What I am taking about is the strange, offensive notion that whatever is there is entirely contained in knowledge. If one has an open mind, this can easily be demonstrated: attempt to describe some object to someone so that they know exactly what you mean. At some point in this excersize I bet that you will not be able to convey what that thing is without referring to an underlying assumption that that person is human. At some point you will invaribly point to it, or say it is like this or that, or say ‘you know’ and will begin at some point to almost urge that person to understand what you are trying to indicate, you will try to convince that person that they really do know what that object is. Eventually, if the other person does not give into your urging or your compelling to agree with the common humanity, you will give up under the justification that this excersize is stupid or the other person is just being obstinate. But the fact of the matter is that there is only the object there, as a true object, to the extent that both parties agree that some reasonable amount of information has already been given before the exchange had even begun; there was already an established ‘scheme’, if you will, ‘matrix’ of meaning or understanding, knowledge, that supplies the true object prior to the interaction. Yet, as one proceeds to attempt to uncover what this knowledge is, or try to find some pattern or orderly sense to the scheme or matrix, they only find a further aggrivation of the scheme. At each juncture where the investigator comes upon a ‘truth’ of a situation, a true thing there, he or she has found only faith; they have found only the margin of thier encompassing belief, that which establishes for them thier identity as a human being in reality.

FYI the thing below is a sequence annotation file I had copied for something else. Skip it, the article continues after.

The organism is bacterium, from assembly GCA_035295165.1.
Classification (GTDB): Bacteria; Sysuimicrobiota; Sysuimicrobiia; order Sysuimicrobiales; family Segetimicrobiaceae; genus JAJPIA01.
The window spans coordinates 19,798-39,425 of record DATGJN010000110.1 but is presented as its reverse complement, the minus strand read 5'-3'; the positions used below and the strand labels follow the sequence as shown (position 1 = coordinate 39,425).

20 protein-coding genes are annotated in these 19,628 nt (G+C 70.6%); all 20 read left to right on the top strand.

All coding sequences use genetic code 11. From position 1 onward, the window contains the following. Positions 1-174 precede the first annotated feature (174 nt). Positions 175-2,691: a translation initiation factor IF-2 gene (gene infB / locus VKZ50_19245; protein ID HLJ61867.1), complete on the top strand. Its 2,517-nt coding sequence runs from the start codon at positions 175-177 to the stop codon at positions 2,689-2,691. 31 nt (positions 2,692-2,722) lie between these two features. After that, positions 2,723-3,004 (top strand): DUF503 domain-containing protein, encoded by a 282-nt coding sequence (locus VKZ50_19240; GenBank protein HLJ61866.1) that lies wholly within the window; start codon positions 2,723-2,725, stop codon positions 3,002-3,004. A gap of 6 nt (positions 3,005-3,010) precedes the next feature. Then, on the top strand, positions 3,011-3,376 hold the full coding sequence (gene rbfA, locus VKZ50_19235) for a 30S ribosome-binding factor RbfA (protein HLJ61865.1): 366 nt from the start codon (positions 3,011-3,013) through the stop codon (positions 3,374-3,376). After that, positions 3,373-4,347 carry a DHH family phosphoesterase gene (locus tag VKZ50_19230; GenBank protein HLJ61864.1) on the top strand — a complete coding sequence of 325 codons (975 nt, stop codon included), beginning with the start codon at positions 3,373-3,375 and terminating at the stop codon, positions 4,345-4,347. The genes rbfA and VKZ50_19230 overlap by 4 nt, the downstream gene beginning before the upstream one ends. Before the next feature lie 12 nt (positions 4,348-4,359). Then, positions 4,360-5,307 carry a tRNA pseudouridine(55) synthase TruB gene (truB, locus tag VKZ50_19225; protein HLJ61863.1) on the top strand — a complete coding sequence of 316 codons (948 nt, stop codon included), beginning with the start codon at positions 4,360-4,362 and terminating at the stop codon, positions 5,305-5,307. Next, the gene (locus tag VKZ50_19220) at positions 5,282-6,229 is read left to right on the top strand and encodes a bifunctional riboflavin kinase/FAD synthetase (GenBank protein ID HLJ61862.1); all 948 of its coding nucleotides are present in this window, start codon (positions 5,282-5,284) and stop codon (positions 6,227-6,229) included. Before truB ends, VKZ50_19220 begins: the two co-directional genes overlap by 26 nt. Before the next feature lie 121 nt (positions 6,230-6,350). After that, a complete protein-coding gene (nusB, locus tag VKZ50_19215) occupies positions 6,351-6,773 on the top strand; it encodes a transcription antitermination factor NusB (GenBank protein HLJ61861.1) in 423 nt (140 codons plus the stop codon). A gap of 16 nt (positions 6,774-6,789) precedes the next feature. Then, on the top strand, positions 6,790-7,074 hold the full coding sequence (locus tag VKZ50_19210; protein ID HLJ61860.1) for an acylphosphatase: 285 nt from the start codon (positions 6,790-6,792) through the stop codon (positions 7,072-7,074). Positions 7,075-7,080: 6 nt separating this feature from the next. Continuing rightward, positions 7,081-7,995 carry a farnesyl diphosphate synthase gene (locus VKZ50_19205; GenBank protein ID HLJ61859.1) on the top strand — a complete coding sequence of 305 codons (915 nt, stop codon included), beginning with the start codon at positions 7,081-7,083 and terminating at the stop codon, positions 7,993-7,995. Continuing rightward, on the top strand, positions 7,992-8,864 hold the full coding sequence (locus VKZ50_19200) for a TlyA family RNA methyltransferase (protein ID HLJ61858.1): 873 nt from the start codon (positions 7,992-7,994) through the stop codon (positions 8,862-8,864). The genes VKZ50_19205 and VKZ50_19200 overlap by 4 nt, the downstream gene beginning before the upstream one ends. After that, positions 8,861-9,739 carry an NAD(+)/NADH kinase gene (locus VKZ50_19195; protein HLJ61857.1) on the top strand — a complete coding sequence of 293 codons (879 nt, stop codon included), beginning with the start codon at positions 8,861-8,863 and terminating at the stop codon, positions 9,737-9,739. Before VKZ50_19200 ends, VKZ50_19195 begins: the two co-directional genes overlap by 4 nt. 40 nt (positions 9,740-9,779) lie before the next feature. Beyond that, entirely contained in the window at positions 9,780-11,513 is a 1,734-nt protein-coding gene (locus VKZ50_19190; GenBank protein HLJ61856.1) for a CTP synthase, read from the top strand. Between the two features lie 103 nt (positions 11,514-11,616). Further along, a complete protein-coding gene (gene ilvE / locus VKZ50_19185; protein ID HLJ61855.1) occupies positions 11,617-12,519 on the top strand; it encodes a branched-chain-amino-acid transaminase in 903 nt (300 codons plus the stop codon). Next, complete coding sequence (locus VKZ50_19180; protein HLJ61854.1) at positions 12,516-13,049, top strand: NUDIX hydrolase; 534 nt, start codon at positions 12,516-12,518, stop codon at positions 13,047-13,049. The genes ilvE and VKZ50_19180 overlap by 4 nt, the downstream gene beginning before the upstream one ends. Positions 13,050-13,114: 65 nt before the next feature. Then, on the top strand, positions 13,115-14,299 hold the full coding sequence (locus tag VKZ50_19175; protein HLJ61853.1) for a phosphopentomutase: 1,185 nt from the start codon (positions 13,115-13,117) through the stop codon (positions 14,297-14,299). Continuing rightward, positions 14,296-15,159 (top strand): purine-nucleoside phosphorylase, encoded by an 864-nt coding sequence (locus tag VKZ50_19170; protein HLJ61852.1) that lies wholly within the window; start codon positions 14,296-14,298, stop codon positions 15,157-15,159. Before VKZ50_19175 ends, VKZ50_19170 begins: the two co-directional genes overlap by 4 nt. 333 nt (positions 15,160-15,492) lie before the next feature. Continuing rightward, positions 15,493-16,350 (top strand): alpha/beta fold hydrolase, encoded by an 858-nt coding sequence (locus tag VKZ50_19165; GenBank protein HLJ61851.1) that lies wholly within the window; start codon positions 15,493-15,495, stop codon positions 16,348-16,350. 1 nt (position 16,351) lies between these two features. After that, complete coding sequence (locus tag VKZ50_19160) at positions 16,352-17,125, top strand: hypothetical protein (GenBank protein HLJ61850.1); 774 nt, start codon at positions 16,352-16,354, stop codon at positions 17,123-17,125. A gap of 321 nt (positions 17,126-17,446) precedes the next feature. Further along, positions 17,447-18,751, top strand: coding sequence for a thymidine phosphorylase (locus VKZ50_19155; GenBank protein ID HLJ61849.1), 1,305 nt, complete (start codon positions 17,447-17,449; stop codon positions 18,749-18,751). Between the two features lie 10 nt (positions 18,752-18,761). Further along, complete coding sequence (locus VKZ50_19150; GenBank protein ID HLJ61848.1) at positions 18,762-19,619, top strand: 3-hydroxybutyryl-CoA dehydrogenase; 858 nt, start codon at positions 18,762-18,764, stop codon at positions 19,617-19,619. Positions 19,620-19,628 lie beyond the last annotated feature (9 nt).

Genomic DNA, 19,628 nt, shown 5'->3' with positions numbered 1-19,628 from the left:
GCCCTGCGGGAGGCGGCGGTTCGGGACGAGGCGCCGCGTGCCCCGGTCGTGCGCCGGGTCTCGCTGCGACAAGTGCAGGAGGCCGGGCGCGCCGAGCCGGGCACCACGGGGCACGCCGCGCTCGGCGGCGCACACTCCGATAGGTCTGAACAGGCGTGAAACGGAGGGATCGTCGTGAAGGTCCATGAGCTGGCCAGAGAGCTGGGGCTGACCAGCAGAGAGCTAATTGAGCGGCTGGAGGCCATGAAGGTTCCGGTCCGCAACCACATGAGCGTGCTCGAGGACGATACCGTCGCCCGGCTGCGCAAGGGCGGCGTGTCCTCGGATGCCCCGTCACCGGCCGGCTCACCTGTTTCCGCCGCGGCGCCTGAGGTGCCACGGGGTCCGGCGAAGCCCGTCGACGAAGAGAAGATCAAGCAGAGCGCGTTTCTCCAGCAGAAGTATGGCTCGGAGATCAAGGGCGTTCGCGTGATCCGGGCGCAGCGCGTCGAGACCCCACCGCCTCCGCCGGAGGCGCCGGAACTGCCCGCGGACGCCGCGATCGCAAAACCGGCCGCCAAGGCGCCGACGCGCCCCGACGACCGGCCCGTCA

Of course, what we have now a days is a new faith; we have a world where people have given up the investigation into what is true and returned to the effort for the true Object – but, this is not because there is no truth, but because thier investigation is founded in convetional methodology: religion.

And it is not difficult to see this everywhere.

(But part of the problem I am explicating is this ‘new’-ness. As if people ever were ever not interested in attaining the Object.)

Ill let this soak for a little while now…